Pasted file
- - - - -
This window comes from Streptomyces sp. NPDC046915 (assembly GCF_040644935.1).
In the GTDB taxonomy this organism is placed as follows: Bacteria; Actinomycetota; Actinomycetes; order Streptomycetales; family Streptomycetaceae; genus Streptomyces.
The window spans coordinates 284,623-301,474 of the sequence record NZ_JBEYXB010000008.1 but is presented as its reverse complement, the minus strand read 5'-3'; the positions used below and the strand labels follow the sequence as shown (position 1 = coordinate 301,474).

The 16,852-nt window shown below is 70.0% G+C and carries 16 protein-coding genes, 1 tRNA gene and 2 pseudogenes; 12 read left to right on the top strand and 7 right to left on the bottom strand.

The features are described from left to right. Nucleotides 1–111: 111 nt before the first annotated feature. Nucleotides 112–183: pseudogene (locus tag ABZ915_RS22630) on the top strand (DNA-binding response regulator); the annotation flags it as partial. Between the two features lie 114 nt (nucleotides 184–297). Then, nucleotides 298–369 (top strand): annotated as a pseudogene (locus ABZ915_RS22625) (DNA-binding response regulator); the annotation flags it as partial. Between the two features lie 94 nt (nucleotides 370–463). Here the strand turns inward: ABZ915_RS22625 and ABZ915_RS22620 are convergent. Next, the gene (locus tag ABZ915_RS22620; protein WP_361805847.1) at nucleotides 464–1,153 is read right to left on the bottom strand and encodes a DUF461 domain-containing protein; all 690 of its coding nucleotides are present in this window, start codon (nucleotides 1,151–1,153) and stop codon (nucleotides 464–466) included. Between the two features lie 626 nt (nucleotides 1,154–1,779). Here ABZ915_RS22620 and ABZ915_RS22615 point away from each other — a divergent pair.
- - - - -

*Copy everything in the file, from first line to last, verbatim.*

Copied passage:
This window comes from Streptomyces sp. NPDC046915 (assembly GCF_040644935.1).
In the GTDB taxonomy this organism is placed as follows: Bacteria; Actinomycetota; Actinomycetes; order Streptomycetales; family Streptomycetaceae; genus Streptomyces.
The window spans coordinates 284,623-301,474 of the sequence record NZ_JBEYXB010000008.1 but is presented as its reverse complement, the minus strand read 5'-3'; the positions used below and the strand labels follow the sequence as shown (position 1 = coordinate 301,474).

The 16,852-nt window shown below is 70.0% G+C and carries 16 protein-coding genes, 1 tRNA gene and 2 pseudogenes; 12 read left to right on the top strand and 7 right to left on the bottom strand.

The features are described from left to right. Nucleotides 1–111: 111 nt before the first annotated feature. Nucleotides 112–183: pseudogene (locus tag ABZ915_RS22630) on the top strand (DNA-binding response regulator); the annotation flags it as partial. Between the two features lie 114 nt (nucleotides 184–297). Then, nucleotides 298–369 (top strand): annotated as a pseudogene (locus ABZ915_RS22625) (DNA-binding response regulator); the annotation flags it as partial. Between the two features lie 94 nt (nucleotides 370–463). Here the strand turns inward: ABZ915_RS22625 and ABZ915_RS22620 are convergent. Next, the gene (locus tag ABZ915_RS22620; protein WP_361805847.1) at nucleotides 464–1,153 is read right to left on the bottom strand and encodes a DUF461 domain-containing protein; all 690 of its coding nucleotides are present in this window, start codon (nucleotides 1,151–1,153) and stop codon (nucleotides 464–466) included. Between the two features lie 626 nt (nucleotides 1,154–1,779). Here ABZ915_RS22620 and ABZ915_RS22615 point away from each other — a divergent pair.